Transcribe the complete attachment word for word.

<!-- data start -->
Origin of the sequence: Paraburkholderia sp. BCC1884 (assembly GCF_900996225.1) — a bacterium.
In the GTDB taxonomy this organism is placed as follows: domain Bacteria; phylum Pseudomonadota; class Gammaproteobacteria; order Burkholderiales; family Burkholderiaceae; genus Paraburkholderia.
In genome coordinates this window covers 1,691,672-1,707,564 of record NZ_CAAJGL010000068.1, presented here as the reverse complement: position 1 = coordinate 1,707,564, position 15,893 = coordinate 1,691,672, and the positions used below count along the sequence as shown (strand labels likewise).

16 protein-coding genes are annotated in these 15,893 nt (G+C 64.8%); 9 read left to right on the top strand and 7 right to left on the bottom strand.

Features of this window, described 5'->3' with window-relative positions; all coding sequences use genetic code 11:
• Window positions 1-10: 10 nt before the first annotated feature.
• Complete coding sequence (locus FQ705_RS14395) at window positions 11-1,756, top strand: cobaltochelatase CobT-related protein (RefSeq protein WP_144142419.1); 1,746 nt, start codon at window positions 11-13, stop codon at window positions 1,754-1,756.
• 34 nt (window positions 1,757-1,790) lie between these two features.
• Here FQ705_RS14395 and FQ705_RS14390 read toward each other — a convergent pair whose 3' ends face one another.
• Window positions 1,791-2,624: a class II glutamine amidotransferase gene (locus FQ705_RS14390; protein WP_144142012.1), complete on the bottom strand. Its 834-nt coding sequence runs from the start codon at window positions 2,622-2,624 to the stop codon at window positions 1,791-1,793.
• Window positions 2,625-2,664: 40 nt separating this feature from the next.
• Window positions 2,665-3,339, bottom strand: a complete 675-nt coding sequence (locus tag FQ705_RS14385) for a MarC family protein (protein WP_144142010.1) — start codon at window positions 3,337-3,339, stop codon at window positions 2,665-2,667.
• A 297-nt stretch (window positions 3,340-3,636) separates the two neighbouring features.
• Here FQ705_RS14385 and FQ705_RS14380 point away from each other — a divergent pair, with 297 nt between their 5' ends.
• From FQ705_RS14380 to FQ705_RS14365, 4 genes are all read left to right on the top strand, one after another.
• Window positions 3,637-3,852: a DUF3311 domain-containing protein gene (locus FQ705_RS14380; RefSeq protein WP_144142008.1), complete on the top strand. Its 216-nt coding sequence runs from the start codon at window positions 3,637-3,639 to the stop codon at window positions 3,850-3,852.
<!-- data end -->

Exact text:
Origin of the sequence: Paraburkholderia sp. BCC1884 (assembly GCF_900996225.1) — a bacterium.
In the GTDB taxonomy this organism is placed as follows: domain Bacteria; phylum Pseudomonadota; class Gammaproteobacteria; order Burkholderiales; family Burkholderiaceae; genus Paraburkholderia.
In genome coordinates this window covers 1,691,672-1,707,564 of record NZ_CAAJGL010000068.1, presented here as the reverse complement: position 1 = coordinate 1,707,564, position 15,893 = coordinate 1,691,672, and the positions used below count along the sequence as shown (strand labels likewise).

16 protein-coding genes are annotated in these 15,893 nt (G+C 64.8%); 9 read left to right on the top strand and 7 right to left on the bottom strand.

Features of this window, described 5'->3' with window-relative positions; all coding sequences use genetic code 11:
• Window positions 1-10: 10 nt before the first annotated feature.
• Complete coding sequence (locus FQ705_RS14395) at window positions 11-1,756, top strand: cobaltochelatase CobT-related protein (RefSeq protein WP_144142419.1); 1,746 nt, start codon at window positions 11-13, stop codon at window positions 1,754-1,756.
• 34 nt (window positions 1,757-1,790) lie between these two features.
• Here FQ705_RS14395 and FQ705_RS14390 read toward each other — a convergent pair whose 3' ends face one another.
• Window positions 1,791-2,624: a class II glutamine amidotransferase gene (locus FQ705_RS14390; protein WP_144142012.1), complete on the bottom strand. Its 834-nt coding sequence runs from the start codon at window positions 2,622-2,624 to the stop codon at window positions 1,791-1,793.
• Window positions 2,625-2,664: 40 nt separating this feature from the next.
• Window positions 2,665-3,339, bottom strand: a complete 675-nt coding sequence (locus tag FQ705_RS14385) for a MarC family protein (protein WP_144142010.1) — start codon at window positions 3,337-3,339, stop codon at window positions 2,665-2,667.
• A 297-nt stretch (window positions 3,340-3,636) separates the two neighbouring features.
• Here FQ705_RS14385 and FQ705_RS14380 point away from each other — a divergent pair, with 297 nt between their 5' ends.
• From FQ705_RS14380 to FQ705_RS14365, 4 genes are all read left to right on the top strand, one after another.
• Window positions 3,637-3,852: a DUF3311 domain-containing protein gene (locus FQ705_RS14380; RefSeq protein WP_144142008.1), complete on the top strand. Its 216-nt coding sequence runs from the start codon at window positions 3,637-3,639 to the stop codon at window positions 3,850-3,852.